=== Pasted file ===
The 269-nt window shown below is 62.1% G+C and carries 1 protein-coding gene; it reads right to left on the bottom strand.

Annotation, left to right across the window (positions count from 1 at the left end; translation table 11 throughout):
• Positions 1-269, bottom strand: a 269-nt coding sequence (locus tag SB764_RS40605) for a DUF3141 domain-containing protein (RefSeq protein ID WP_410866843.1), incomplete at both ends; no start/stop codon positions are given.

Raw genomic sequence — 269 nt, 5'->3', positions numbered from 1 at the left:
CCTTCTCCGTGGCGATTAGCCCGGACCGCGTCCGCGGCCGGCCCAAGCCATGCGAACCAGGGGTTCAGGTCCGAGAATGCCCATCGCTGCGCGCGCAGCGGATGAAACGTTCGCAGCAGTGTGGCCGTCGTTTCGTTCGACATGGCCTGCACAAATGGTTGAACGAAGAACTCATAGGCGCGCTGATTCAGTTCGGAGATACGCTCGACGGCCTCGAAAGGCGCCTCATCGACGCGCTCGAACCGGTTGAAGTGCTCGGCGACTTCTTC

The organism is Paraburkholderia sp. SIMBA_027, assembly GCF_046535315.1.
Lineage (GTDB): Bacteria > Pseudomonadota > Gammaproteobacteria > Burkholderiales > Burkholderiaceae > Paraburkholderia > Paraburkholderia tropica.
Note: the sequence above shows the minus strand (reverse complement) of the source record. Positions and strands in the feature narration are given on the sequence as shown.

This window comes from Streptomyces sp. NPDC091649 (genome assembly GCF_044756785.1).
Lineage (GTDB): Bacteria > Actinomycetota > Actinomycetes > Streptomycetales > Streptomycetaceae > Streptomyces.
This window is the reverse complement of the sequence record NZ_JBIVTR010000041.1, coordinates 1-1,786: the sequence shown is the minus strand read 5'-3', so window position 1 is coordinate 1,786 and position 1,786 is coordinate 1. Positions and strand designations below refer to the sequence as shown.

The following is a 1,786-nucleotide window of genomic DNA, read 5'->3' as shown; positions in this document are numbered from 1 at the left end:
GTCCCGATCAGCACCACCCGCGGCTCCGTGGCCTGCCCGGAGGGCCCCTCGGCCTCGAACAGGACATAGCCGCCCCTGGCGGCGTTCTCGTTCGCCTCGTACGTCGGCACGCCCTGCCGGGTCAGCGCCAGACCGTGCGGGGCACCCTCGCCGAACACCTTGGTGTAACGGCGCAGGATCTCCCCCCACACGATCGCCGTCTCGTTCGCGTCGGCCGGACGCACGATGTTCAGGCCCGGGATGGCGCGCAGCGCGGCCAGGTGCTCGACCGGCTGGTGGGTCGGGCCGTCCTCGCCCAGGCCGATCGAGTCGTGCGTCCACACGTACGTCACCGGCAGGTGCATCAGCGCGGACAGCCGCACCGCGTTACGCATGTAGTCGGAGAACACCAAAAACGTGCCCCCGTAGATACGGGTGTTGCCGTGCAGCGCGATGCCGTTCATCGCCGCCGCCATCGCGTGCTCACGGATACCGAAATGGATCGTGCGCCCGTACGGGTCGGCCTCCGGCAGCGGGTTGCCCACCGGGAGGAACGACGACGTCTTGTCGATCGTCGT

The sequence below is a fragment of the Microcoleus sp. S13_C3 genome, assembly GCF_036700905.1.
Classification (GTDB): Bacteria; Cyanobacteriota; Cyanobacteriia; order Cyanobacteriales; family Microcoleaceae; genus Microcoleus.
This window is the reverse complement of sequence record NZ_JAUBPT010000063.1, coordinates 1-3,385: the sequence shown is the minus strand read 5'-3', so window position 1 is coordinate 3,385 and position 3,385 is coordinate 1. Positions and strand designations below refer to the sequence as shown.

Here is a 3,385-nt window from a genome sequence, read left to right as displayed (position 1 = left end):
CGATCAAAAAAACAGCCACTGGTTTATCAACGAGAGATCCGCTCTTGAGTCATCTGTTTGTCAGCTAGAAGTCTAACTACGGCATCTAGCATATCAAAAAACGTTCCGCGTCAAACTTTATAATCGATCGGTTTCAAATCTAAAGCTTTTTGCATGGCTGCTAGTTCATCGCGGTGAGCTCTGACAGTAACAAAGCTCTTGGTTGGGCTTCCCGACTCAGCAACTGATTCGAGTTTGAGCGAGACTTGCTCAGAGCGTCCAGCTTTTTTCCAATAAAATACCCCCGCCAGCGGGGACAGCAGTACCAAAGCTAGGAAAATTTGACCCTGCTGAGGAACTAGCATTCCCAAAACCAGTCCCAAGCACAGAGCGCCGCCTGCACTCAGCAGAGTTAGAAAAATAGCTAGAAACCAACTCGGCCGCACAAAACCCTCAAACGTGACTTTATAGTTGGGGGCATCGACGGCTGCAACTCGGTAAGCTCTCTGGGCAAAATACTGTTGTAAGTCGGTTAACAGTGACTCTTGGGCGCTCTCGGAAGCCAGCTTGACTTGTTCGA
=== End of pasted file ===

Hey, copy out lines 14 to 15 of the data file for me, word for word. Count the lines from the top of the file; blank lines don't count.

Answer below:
The sequence below is a fragment of the Microcoleus sp. S13_C3 genome, assembly GCF_036700905.1.
Classification (GTDB): Bacteria; Cyanobacteriota; Cyanobacteriia; order Cyanobacteriales; family Microcoleaceae; genus Microcoleus.